The doctors are not seen in the same way as nurses. They are seen as male figures, even when many of them are women. Through this discussion process, it became clear that when patients come, the nurses are there to look after them. There’s an expectation that nurses are almost like the mother in a house. And if they don’t play that role, that’s when a lot of the abuse and anger emerges. The nurses themselves (both HOSPERSA and Democratic Nursing Organisation of South Africa, DENOSA speak about the challenge of trying to organise nurses) think that they need to be playing that role. For the nurses to have a voice, it’s very difficult because they have an oath that they signed, and they take on the looking after role. It’s a recipe for conflict because when all this pressure is upon nurses they become horrible. They know that they have become horrible. But it’s like a thing they can’t escape.
Through this process, we piloted a social action project at the Meadowlands Clinic in Soweto in Gauteng Province. The project experimented at a local level and in one locality, with bringing together the different actors involved in the health system i.e. all the providers and beneficiaries – to take up actions that will collectively impact on reducing the high levels of gender-based violence in the Meadowlands Clinic. The process exposed HOSPERSA, the police, churches, community formations, the media, Department of Health and patients to different voices, perspectives and experiences.
“These people from the Meadowlands community used to terrorise us. From the time that they come into the gate, they start singing songs because they said our services are so poor and that we don’t care for them…They said they’d burn this clinic down with us inside. This came from our mothers and fathers, not from our peers. Sometimes you forget to be professional…We did not take this lying down because if they say you are going to be burnt in the clinic and they have done it somewhere, not at Meadowlands community but somewhere else, it is serious.” – Baby Moipane, Nurse clinician and a HOSPERSA shop steward at Meadowlands Clinic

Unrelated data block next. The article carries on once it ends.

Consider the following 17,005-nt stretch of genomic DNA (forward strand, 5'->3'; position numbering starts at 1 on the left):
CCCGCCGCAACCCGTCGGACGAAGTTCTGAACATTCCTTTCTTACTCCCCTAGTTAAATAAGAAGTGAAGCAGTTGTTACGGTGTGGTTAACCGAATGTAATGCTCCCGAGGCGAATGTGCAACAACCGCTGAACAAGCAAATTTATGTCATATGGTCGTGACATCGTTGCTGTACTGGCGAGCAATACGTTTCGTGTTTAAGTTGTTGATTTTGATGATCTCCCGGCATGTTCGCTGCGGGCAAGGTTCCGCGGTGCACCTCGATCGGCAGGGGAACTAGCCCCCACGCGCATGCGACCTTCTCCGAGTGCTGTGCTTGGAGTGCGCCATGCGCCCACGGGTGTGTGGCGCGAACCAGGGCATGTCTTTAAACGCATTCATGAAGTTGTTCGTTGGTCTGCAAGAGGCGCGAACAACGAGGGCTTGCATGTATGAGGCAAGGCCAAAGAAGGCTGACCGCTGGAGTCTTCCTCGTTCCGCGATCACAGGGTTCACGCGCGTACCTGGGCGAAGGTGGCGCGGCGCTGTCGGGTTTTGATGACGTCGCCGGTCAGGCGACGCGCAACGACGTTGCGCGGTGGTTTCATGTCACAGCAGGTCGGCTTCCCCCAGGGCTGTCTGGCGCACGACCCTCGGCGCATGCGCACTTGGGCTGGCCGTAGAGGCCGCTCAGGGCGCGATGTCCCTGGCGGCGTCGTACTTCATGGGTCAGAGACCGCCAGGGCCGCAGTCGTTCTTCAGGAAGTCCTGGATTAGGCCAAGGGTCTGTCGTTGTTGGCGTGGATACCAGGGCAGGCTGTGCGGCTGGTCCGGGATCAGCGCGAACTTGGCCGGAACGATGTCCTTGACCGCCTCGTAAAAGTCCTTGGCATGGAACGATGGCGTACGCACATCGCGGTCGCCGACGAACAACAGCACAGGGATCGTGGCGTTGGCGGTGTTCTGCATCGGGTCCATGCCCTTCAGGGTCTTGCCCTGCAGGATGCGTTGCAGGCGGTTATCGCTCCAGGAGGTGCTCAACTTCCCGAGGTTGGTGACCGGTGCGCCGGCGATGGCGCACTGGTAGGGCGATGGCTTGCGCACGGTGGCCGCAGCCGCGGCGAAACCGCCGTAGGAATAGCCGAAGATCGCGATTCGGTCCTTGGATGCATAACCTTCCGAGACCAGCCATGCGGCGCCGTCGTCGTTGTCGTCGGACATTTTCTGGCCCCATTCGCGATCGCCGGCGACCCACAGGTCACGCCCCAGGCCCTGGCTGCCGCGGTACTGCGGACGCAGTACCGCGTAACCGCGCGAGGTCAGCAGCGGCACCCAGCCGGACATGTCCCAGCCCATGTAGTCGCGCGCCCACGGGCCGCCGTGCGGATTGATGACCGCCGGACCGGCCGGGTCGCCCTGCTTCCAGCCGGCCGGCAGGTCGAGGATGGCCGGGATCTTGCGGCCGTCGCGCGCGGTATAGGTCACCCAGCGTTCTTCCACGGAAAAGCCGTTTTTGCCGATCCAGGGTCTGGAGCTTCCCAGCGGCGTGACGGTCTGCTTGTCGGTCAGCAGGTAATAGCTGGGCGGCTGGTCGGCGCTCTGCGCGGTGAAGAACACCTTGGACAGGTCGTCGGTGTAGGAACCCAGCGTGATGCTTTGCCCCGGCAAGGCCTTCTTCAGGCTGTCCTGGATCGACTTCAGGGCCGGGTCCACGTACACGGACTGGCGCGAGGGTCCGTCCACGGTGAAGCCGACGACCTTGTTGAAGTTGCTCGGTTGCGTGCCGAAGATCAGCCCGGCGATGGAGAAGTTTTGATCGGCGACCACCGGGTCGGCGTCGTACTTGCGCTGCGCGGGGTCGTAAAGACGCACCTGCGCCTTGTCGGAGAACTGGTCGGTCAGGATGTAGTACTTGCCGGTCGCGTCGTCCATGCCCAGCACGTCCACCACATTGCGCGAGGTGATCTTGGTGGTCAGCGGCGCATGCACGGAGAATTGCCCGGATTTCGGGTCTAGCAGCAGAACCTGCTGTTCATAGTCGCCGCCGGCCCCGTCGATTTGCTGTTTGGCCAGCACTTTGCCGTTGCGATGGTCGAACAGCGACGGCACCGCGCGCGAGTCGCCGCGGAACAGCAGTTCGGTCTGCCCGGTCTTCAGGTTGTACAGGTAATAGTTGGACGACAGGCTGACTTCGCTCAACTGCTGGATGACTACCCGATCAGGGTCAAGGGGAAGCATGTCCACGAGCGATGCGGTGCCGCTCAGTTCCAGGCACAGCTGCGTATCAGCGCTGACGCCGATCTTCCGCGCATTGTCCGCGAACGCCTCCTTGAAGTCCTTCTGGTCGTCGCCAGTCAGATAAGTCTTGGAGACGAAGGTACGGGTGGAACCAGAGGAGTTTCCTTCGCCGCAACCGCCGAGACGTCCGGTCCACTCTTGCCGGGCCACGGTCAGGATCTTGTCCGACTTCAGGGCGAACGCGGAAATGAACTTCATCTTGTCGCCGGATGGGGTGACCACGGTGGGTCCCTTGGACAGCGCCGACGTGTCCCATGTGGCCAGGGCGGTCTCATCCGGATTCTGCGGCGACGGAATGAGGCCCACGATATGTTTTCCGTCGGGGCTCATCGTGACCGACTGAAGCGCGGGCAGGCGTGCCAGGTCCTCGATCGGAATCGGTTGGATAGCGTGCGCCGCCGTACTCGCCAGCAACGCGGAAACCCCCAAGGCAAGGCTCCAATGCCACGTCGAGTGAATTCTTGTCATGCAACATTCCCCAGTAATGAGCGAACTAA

All stakeholders committed to reducing the levels of GBV. Union members took on the responsibility of challenging gender roles and stereotypes in the union and workplace. Patients spoke of being more conscious of how care work is devalued and their role in this. The Department of Health officials heard and acknowledged that the management of institutions feeds into the levels of GBV in the health system. And institutions such as the church and police identified actions that are required to support survivors of GBV. And that work is gaining ground. HOSPERSA and the other actors involved in the pilot social action experiment are sharing what we learned in a way that inspires and supports efforts to address gender-based violence in the health system more broadly.